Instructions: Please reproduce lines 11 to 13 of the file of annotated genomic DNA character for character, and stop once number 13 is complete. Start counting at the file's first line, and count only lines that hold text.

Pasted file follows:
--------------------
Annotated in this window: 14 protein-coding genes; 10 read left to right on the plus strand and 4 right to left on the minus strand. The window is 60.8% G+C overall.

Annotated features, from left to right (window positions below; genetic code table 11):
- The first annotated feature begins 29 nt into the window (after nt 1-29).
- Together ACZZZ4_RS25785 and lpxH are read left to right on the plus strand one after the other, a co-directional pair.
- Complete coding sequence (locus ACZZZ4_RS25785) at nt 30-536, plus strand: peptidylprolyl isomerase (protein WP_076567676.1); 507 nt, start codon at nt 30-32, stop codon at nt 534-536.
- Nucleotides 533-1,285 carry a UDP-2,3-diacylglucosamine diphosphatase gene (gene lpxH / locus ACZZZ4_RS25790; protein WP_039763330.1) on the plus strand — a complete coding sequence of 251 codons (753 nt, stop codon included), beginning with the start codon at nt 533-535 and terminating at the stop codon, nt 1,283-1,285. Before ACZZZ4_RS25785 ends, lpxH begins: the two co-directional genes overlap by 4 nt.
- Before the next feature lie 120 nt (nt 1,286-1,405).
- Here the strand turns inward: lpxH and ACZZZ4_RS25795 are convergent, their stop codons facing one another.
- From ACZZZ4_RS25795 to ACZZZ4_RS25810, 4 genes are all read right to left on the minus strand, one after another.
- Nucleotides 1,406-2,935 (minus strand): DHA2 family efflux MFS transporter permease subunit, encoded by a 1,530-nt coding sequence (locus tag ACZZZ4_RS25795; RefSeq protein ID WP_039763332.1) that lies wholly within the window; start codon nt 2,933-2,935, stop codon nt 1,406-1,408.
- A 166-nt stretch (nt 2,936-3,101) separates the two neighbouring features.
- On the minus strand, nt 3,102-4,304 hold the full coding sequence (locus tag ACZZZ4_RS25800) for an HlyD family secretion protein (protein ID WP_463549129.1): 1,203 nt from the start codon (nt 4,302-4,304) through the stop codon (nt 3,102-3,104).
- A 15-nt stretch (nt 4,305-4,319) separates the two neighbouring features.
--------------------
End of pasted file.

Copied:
- A 166-nt stretch (nt 2,936-3,101) separates the two neighbouring features.
- On the minus strand, nt 3,102-4,304 hold the full coding sequence (locus tag ACZZZ4_RS25800) for an HlyD family secretion protein (protein ID WP_463549129.1): 1,203 nt from the start codon (nt 4,302-4,304) through the stop codon (nt 3,102-3,104).
- A 15-nt stretch (nt 4,305-4,319) separates the two neighbouring features.